We are fortunate that my husband has a job that provides insurance for the whole family. I would be willing to give up insurance for myself, if I had to, to insure the kids were covered. Not everyone is this lucky.
I wouldn't know where to begin in researching insurance for my children. With companies as easy to find as typing wholesaleinsurance.net, how does one know which companies provide the most for their money? How much time is needed to research and qualify for the right one?
A study recently released by John Hopkins Hospital and found reported by Science Daily, states:
"Thousands of children die needlessly each year because we lack a health system that provides them health insurance. This should not be," says co-investigator Peter Pronovost, M.D., Ph.D., director of Critical Care Medicine at Johns Hopkins and medical director of the Center for Innovations in Quality Patient Care.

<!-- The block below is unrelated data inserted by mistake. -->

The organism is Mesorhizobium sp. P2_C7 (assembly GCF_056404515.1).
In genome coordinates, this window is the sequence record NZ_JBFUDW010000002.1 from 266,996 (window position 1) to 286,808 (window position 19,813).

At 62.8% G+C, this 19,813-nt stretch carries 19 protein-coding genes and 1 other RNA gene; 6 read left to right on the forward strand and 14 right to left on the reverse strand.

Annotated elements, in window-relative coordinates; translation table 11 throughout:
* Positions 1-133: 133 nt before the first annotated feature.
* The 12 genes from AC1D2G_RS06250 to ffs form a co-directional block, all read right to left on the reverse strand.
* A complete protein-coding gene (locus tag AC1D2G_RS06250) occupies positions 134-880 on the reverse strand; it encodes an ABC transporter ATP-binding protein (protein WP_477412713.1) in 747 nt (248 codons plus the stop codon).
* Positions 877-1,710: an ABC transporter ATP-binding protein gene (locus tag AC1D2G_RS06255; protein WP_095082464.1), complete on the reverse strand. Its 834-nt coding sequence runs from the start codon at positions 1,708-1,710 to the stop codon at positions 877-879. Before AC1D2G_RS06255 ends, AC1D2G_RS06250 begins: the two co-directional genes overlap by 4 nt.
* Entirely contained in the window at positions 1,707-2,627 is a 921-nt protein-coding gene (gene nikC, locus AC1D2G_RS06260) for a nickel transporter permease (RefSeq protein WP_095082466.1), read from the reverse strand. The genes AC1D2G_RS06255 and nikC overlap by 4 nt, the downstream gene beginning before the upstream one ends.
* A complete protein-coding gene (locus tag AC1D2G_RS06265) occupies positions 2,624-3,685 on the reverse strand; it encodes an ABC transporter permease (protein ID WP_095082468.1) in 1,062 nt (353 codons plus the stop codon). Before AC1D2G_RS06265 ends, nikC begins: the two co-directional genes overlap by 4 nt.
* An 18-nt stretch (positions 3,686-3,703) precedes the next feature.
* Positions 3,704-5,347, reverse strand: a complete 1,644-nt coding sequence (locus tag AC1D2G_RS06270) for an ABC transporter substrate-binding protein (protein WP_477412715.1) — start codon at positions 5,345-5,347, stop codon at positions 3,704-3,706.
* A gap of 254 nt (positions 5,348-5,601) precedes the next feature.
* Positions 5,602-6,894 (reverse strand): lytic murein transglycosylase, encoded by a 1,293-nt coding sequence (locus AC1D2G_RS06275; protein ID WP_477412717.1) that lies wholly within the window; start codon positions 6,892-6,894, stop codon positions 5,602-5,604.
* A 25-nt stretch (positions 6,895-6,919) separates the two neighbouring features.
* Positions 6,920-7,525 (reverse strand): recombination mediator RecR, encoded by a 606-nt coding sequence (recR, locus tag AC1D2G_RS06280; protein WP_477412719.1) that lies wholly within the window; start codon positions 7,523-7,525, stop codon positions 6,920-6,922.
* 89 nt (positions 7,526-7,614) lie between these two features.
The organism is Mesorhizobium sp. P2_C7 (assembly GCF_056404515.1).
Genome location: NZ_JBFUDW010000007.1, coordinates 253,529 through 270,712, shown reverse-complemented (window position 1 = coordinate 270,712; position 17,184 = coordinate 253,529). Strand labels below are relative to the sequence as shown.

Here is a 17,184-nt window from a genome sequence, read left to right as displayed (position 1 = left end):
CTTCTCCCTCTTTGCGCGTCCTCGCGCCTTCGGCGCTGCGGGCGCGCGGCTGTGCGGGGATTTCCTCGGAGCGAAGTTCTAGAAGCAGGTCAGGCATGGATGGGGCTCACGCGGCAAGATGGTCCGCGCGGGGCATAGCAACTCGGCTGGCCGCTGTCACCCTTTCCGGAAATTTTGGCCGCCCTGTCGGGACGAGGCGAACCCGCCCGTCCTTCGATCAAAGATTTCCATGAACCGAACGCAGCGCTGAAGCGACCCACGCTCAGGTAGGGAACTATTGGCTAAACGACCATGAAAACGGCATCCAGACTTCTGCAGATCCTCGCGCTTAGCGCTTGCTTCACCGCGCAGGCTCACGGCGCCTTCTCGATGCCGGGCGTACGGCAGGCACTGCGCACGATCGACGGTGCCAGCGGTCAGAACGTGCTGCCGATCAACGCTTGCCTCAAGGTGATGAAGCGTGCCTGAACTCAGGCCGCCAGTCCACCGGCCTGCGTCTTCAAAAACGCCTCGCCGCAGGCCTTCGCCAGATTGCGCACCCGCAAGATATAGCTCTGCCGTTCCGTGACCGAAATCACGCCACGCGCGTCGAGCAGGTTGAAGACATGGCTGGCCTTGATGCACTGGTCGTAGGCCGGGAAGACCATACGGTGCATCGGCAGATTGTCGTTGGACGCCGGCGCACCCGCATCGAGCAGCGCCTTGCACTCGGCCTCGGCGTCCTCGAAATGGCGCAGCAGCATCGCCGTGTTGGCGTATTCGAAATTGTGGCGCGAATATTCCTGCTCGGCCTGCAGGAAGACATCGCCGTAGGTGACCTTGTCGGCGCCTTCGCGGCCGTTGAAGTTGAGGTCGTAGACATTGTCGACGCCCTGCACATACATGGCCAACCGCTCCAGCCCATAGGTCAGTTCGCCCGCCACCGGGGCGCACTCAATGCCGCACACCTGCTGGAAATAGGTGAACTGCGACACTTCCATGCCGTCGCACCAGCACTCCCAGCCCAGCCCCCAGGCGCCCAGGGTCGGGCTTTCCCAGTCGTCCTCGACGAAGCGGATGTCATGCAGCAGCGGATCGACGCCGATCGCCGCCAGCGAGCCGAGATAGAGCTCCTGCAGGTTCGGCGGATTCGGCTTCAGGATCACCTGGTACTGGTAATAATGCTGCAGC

They also stated that uninsured children are presented more often to the emergency rooms with advanced stages of disease due to lack of insurance and ability to get early treatment from pediatricians.
I could not imagine watching my child suffer because I could not afford to take them to a doctor. It happens all around us. As a child, my father left his job that provided the family with insurance to become self employed. We didn't have insurance. I remember slipping on a rug in our foyer and slamming into our front door. Luckily I had put my hand up to protect my head. I sliced my middle finger on the metal piece at the bottom of the door. The cut went to the bone. My mom wrapped it in paper towel, several times, until the bleeding stopped. Bending it would cause it to split open and start bleeding again since it was directly on the knuckle. It took forever to completely heal and I am fortunate it never got infected. It breaks my heart to think of this happening to another child, without insurance, who could end up losing a digit or a hand due to infection and lack of treatment.
Peter Pronovost, M.D., Ph.D., director of Critical Care Medicine at Johns Hopkins and medical director of the Center for Innovations in Quality Patient Care says it best. "In a country as wealthy as ours, the need to provide health insurance to the millions of children who lack it is a moral, not an economic issue."